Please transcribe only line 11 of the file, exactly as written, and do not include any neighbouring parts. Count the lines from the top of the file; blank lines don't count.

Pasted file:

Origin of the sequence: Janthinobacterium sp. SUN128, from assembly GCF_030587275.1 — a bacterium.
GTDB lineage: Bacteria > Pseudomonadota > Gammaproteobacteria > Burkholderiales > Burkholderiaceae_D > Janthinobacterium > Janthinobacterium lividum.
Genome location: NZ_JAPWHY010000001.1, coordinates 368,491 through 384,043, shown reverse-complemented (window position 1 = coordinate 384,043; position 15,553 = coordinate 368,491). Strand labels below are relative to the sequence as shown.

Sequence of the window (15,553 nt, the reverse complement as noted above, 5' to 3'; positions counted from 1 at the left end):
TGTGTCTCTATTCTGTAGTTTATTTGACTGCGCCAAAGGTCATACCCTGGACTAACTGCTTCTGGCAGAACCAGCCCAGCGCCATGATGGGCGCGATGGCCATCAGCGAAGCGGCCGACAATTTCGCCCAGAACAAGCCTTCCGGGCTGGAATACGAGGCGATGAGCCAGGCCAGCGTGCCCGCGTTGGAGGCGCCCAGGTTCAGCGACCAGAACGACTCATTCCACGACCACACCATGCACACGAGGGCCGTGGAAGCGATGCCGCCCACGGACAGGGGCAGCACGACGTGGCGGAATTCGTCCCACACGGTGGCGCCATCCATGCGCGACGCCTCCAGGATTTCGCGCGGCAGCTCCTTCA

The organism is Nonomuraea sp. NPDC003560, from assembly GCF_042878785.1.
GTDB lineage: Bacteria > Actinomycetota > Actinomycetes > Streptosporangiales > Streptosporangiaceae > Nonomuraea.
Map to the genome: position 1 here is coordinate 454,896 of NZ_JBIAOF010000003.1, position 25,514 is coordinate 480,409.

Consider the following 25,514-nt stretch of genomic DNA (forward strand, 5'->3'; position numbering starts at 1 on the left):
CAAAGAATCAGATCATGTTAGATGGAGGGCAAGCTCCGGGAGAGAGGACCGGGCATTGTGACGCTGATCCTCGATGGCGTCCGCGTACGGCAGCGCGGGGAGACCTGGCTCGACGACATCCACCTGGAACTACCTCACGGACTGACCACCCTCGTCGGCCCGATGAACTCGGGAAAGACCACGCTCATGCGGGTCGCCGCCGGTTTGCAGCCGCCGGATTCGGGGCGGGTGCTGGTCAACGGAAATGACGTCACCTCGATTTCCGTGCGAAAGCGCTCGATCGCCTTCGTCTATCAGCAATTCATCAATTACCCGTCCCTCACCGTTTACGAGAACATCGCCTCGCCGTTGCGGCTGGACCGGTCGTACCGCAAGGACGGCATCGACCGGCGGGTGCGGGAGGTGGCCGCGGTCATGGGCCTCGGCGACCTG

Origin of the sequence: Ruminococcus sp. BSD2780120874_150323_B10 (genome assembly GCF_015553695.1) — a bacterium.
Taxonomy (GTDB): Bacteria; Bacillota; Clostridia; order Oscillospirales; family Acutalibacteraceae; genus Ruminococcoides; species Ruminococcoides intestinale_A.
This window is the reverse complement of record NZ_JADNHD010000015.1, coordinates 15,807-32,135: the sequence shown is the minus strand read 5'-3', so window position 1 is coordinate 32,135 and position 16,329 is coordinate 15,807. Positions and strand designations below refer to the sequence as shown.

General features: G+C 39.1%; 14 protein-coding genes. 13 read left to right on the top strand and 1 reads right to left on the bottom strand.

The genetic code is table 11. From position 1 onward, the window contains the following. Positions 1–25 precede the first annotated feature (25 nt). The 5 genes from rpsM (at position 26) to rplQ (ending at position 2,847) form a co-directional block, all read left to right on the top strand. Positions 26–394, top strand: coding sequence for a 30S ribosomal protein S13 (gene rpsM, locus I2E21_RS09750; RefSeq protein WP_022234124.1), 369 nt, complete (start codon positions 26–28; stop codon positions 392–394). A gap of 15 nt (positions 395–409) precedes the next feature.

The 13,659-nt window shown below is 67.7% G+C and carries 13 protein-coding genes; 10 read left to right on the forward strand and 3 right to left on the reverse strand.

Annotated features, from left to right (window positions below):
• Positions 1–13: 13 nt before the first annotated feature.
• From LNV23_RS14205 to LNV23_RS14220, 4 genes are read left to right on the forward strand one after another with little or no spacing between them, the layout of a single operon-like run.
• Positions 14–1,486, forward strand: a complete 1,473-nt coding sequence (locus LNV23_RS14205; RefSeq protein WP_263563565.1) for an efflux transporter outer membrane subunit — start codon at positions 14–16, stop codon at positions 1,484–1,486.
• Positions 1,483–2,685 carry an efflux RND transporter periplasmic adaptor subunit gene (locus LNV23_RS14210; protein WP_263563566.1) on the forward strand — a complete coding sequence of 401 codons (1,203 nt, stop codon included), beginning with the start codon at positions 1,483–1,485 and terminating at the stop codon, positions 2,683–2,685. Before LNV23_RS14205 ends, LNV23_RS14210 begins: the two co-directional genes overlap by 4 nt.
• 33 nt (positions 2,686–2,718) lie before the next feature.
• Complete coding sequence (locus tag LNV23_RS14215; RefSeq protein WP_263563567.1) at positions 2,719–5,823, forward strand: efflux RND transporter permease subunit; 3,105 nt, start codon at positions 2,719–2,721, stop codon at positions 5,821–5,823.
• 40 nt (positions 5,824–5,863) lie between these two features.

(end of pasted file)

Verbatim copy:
Origin of the sequence: Ruminococcus sp. BSD2780120874_150323_B10 (genome assembly GCF_015553695.1) — a bacterium.